Melbourne’s Alcaston Gallery: A Hub for Australian and Asia-Pacific Artists

Brunswick Street, Fitzroy, Victoria, Australia | © Mat Connolley/WikiCommons
Brunswick Street, Fitzroy, Victoria, Australia | © Mat Connolley/WikiCommons
Situated amidst the cafés and shops of hipster hub Fitzroy, Alcaston Gallery showcases the work of emerging and established contemporary artists from Australia and the Asia-Pacific Region. Established in 1989, the gallery also represents the work of Indigenous Australians. At the helm is director Beverly Knight, who is a foremost expert on Australian Indigenous art and works directly with Aboriginal communities.

The executive director

As the executive director of Alcaston Gallery, Beverly Knight not only assists in curating exhibitions, but she also cultivates relationships with artists, including those from remote Australian Indigenous communities, in order to pave passageways so that they can find artistic recognition and financial independence. Beverly Knight is also a member of the Australian Institute of Company Directors and a patron of Bindi Inc./Mwerre Anthurre Artists, which was established over 20 years ago in Alice Springs to support those with a disability.

The eco-friendly ethos

Alcaston Gallery has taken the initiative to become more environmentally friendly by implementing a project called ‘Greening the Gallery’. The project aims to conserve natural resources and reduce carbon emissions. To do this, the gallery recycles and reuses as many materials as possible, including printer cartridges, and also features a rainwater tank with a capacity of 3,000 litres and utilises low voltage lighting. Each night, all lighting and electrical equipment are switched off, with the exception of security lights. The art space also encourages clients and staff to be environmentally friendly, and staff often take public transport, car pool or walk to work.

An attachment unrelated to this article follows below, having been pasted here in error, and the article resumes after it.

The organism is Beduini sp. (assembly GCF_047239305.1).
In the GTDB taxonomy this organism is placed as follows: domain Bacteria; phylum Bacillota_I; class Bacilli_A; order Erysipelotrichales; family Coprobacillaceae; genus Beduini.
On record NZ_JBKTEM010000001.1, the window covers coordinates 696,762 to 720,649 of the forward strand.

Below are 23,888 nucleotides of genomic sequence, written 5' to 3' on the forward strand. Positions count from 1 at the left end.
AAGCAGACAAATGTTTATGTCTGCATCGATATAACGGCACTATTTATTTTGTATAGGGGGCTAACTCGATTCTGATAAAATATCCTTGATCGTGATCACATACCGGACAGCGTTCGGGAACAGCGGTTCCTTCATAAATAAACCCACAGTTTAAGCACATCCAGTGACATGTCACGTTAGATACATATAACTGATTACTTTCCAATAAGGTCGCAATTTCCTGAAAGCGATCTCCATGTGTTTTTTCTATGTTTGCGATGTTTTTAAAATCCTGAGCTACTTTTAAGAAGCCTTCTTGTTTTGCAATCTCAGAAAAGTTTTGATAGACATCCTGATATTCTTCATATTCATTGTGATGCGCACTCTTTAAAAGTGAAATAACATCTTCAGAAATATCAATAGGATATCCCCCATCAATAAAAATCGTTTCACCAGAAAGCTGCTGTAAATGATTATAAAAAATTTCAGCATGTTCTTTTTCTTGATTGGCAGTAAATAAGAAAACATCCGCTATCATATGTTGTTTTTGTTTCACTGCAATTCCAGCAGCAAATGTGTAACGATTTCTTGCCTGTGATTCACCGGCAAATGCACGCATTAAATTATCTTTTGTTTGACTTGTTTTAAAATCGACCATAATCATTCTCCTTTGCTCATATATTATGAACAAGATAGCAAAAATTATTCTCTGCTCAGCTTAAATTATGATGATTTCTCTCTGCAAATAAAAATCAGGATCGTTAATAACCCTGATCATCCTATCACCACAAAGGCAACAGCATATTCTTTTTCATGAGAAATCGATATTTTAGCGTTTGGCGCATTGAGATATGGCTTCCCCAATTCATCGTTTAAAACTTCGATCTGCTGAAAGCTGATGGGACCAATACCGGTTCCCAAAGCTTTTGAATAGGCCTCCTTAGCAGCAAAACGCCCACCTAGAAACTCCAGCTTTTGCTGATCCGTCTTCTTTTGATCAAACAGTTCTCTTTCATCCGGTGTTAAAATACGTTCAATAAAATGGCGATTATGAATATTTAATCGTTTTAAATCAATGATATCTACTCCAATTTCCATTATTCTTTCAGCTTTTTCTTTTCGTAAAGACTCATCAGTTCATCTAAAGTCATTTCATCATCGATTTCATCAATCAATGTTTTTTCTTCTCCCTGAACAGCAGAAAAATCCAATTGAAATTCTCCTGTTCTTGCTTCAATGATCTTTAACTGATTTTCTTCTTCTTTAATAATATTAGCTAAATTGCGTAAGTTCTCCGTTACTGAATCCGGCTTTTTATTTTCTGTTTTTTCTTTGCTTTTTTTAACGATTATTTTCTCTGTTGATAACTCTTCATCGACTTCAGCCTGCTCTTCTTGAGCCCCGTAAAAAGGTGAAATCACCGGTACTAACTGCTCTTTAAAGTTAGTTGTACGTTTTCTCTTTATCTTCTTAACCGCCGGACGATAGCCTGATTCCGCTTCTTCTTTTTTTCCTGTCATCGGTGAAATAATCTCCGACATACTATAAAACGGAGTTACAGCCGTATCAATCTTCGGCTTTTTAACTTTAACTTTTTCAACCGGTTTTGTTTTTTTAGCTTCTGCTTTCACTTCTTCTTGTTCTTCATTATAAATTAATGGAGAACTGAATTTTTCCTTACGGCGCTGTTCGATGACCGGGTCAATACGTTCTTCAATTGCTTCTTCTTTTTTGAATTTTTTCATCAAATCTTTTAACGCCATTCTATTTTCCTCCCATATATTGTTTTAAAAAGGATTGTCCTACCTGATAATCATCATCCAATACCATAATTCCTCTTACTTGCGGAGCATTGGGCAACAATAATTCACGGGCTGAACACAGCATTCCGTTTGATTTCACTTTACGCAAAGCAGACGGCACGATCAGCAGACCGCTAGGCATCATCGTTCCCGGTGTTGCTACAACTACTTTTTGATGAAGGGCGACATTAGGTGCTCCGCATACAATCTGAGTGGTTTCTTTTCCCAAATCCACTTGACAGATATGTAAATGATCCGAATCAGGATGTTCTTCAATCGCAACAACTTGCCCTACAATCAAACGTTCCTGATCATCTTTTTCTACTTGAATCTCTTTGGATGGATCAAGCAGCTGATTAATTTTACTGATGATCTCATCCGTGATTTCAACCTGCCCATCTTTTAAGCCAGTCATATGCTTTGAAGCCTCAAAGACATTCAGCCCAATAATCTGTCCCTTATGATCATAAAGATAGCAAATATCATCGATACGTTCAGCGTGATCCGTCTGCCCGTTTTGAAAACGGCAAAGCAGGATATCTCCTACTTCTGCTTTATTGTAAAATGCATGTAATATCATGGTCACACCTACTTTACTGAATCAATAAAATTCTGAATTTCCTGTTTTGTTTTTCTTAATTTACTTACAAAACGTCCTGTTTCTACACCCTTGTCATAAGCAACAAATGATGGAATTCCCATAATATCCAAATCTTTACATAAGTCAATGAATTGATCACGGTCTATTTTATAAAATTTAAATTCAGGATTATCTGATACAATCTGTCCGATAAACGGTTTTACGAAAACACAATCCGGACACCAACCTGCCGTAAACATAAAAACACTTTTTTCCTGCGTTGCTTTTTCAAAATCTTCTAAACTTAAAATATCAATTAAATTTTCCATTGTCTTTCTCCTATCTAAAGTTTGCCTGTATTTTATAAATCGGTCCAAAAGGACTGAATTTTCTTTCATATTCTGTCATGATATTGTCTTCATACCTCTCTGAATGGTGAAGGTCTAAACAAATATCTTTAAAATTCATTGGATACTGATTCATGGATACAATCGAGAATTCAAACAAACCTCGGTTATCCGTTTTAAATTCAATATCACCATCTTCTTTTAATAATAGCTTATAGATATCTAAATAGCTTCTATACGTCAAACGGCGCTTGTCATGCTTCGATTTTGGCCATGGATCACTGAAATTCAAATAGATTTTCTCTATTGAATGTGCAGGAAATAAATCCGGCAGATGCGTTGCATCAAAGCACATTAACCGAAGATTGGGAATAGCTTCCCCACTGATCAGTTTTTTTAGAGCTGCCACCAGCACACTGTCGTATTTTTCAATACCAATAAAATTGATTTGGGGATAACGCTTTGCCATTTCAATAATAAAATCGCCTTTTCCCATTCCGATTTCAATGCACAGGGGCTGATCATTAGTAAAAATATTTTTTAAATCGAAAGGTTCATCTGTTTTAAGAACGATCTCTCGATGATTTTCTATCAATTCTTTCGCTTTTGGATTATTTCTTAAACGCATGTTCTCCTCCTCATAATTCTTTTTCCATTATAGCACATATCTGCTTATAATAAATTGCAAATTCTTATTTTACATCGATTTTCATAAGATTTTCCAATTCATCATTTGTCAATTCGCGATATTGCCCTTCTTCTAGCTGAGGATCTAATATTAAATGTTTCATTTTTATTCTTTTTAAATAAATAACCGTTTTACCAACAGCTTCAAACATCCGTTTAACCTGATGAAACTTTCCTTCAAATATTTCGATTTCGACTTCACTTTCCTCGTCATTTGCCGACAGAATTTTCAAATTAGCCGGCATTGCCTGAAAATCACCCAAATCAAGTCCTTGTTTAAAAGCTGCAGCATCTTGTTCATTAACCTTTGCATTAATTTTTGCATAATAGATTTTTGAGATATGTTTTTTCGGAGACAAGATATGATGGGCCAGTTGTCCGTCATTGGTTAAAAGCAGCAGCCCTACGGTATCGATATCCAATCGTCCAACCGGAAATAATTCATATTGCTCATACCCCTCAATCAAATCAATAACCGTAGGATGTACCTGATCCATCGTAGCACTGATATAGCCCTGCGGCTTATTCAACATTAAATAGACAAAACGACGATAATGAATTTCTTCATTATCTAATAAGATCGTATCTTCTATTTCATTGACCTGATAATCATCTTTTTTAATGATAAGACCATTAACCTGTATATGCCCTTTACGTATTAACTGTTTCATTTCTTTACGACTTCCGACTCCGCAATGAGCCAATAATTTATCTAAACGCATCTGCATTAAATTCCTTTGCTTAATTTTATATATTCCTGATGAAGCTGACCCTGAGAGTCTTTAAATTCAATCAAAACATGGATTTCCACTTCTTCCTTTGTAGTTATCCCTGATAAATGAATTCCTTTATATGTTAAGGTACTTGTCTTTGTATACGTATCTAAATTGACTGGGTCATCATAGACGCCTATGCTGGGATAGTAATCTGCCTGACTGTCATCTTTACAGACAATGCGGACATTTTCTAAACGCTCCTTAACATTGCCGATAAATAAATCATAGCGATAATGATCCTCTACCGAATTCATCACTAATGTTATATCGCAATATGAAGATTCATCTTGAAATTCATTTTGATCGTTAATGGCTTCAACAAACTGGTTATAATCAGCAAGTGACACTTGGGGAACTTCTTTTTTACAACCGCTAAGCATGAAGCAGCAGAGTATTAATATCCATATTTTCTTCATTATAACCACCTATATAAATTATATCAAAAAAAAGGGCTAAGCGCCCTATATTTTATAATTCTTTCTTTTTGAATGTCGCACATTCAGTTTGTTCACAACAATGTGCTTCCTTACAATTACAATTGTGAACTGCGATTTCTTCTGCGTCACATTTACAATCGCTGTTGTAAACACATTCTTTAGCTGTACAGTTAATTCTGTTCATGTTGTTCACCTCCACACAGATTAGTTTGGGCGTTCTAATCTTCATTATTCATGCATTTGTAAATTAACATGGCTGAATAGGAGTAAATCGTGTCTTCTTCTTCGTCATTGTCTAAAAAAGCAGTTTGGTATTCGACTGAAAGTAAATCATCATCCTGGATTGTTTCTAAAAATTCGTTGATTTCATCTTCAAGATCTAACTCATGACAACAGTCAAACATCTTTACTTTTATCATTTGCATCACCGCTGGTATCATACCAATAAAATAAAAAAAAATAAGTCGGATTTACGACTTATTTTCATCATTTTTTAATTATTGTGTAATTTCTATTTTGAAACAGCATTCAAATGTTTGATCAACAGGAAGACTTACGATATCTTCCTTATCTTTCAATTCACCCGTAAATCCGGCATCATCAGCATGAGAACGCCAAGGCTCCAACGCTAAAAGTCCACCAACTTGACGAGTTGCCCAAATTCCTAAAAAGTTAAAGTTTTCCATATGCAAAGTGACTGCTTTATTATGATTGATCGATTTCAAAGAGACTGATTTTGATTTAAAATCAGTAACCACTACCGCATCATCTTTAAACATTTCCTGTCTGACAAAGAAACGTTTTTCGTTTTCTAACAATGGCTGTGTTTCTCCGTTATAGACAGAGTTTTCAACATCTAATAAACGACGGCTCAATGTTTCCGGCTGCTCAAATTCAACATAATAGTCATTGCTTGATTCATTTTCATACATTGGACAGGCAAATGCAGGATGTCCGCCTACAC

The artists represented

Represented artists at Alcaston Gallery include contemporary artists Sally Gabori and Naomi Hobson, painters David Frank, Claudia Moodoonuthi, Pedro Wonaeamirri, Ray Ken, Mick Wikilyiri, Hector Tjupuru Burton, Ginger Riley Munduwalawala and Birrmuyingathi Maali Netta Loogatha. There is also photographer Greg Semu from New Zealand, Gary Lee, British photographer Dena Ashbolt and Indian photographer Amit Mehra. Sculptors and ceramicist Dean Smith, Emily Ngarnal Evans, Judy Holding and the Hermannsburg Potters are also featured in the gallery, along with bark painter Nonggirrnga Marawili, Melbourne-based painter, performance and multimedia artist Jaye Early, visual artist Angela Tiatia and installation artist Selby Ginn.